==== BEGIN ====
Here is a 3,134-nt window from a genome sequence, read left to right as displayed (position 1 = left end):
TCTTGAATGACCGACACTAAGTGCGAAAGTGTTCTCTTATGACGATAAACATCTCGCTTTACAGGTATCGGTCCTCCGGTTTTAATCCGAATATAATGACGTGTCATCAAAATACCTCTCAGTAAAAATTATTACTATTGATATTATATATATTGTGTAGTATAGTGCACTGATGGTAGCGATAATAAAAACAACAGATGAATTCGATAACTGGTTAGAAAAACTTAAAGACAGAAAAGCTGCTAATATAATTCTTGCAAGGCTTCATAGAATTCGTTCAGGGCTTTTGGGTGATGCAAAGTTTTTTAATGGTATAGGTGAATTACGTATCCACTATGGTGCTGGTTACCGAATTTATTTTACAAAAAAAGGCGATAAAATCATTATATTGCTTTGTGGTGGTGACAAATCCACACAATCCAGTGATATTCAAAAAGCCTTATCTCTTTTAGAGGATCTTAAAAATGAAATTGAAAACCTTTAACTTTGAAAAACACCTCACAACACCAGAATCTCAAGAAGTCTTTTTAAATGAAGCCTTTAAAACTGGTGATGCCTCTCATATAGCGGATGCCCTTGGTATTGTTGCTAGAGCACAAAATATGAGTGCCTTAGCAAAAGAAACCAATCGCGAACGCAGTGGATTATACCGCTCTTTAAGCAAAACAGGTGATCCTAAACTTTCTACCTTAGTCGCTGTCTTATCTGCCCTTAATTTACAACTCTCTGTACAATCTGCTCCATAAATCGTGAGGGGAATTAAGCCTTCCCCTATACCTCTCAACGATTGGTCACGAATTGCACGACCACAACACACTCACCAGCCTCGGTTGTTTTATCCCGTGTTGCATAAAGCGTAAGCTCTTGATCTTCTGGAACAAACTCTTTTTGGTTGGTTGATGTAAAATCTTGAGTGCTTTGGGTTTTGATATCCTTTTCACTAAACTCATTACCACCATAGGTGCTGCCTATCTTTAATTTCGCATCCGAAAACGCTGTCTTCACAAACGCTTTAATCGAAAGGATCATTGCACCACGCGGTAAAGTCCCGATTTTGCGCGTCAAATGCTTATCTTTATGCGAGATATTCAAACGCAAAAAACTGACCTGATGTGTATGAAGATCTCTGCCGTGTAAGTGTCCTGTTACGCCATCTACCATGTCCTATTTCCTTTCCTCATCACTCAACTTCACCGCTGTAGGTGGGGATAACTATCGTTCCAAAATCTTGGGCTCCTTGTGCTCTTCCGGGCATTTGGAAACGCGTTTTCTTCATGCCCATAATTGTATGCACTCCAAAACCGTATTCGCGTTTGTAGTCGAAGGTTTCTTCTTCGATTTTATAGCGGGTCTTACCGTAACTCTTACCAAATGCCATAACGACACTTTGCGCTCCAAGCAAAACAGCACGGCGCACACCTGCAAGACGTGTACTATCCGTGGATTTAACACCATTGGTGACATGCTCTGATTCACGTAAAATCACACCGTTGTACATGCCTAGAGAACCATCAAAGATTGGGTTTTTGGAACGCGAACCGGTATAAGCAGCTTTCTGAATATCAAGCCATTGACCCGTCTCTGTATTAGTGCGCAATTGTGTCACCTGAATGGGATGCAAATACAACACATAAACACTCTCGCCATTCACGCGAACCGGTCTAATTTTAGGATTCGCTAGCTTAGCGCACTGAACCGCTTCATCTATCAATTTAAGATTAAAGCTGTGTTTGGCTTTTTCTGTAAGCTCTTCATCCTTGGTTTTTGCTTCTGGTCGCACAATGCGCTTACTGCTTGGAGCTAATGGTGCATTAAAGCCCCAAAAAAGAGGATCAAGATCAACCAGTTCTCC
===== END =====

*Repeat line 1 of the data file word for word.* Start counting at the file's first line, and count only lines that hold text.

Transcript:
Here is a 3,134-nt window from a genome sequence, read left to right as displayed (position 1 = left end):